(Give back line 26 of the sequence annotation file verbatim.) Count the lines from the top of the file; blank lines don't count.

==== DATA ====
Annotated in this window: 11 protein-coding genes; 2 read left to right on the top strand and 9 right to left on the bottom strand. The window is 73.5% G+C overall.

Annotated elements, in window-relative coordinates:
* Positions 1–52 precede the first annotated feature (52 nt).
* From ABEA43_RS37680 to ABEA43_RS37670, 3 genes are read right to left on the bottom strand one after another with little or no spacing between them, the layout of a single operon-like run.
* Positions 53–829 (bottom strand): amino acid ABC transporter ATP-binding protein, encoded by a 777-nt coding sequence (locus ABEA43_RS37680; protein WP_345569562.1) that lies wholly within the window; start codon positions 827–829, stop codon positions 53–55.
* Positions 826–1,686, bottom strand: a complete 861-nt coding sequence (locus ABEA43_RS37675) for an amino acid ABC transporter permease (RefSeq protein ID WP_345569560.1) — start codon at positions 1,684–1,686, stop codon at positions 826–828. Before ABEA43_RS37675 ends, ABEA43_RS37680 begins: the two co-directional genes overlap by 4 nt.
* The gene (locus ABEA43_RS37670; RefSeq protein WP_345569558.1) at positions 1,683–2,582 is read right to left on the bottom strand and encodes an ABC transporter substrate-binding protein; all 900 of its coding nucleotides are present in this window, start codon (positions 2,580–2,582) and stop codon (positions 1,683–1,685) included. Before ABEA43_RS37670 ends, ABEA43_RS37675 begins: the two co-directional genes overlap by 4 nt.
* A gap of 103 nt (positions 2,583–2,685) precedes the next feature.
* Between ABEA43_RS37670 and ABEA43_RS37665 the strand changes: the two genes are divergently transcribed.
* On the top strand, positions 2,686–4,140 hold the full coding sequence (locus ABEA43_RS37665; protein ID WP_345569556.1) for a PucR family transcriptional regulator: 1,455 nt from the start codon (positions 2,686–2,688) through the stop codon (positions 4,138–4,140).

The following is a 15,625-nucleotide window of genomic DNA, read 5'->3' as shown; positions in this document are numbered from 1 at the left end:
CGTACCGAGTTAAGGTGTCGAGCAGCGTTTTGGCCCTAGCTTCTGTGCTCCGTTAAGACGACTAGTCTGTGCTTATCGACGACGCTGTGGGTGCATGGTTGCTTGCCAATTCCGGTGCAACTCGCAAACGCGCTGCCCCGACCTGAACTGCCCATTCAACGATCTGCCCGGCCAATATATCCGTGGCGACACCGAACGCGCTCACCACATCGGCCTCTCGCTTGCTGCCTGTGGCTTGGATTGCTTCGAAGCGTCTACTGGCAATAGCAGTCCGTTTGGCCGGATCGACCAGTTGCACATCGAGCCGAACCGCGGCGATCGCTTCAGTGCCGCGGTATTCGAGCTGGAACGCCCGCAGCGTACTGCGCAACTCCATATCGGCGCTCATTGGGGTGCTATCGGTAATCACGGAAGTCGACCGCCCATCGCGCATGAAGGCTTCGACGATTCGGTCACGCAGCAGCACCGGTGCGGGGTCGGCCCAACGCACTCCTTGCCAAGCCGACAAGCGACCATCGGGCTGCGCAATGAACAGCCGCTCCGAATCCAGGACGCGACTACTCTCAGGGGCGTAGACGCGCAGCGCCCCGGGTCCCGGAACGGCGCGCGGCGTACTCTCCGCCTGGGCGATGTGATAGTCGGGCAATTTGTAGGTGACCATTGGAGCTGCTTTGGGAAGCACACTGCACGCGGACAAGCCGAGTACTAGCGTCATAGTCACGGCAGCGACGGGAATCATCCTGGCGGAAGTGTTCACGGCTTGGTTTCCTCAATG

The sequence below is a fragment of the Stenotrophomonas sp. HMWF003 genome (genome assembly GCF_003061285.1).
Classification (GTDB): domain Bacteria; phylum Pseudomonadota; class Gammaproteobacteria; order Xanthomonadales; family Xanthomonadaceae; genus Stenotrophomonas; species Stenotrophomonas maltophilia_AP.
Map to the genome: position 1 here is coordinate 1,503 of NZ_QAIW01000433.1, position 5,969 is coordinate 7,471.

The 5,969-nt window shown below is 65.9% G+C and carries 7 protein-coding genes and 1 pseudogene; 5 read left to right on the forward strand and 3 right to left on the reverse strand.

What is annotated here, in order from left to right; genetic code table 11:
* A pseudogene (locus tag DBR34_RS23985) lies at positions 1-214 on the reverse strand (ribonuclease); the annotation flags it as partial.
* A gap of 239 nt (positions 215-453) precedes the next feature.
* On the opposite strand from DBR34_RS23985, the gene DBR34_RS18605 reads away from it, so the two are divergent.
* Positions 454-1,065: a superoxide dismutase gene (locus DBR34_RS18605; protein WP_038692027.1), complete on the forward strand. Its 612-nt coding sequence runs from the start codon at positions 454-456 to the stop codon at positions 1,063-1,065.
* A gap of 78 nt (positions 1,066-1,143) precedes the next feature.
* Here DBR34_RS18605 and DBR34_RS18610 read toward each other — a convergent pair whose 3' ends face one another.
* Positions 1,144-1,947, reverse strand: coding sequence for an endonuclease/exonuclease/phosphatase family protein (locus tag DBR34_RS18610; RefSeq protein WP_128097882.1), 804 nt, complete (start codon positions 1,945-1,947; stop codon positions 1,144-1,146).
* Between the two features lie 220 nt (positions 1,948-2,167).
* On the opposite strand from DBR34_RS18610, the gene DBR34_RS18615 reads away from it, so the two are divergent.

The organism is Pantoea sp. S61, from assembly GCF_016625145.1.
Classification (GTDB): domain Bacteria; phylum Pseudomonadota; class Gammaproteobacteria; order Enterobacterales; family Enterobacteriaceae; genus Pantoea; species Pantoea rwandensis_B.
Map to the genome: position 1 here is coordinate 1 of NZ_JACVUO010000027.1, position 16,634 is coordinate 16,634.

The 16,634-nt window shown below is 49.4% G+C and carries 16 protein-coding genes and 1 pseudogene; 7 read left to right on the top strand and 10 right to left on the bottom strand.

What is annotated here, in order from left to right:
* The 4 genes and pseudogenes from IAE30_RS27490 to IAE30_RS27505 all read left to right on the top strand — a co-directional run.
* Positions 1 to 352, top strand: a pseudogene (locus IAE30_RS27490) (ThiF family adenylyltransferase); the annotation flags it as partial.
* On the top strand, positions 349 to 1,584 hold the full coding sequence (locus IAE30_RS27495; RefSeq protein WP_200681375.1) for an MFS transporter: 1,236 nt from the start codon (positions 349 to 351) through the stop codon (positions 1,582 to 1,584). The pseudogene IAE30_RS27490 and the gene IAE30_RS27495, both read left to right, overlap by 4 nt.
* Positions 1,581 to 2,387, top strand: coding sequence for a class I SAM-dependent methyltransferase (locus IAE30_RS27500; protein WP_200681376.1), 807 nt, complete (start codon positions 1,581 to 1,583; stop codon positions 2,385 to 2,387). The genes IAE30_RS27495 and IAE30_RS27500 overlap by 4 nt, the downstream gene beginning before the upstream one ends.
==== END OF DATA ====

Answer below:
* On the opposite strand from DBR34_RS18610, the gene DBR34_RS18615 reads away from it, so the two are divergent.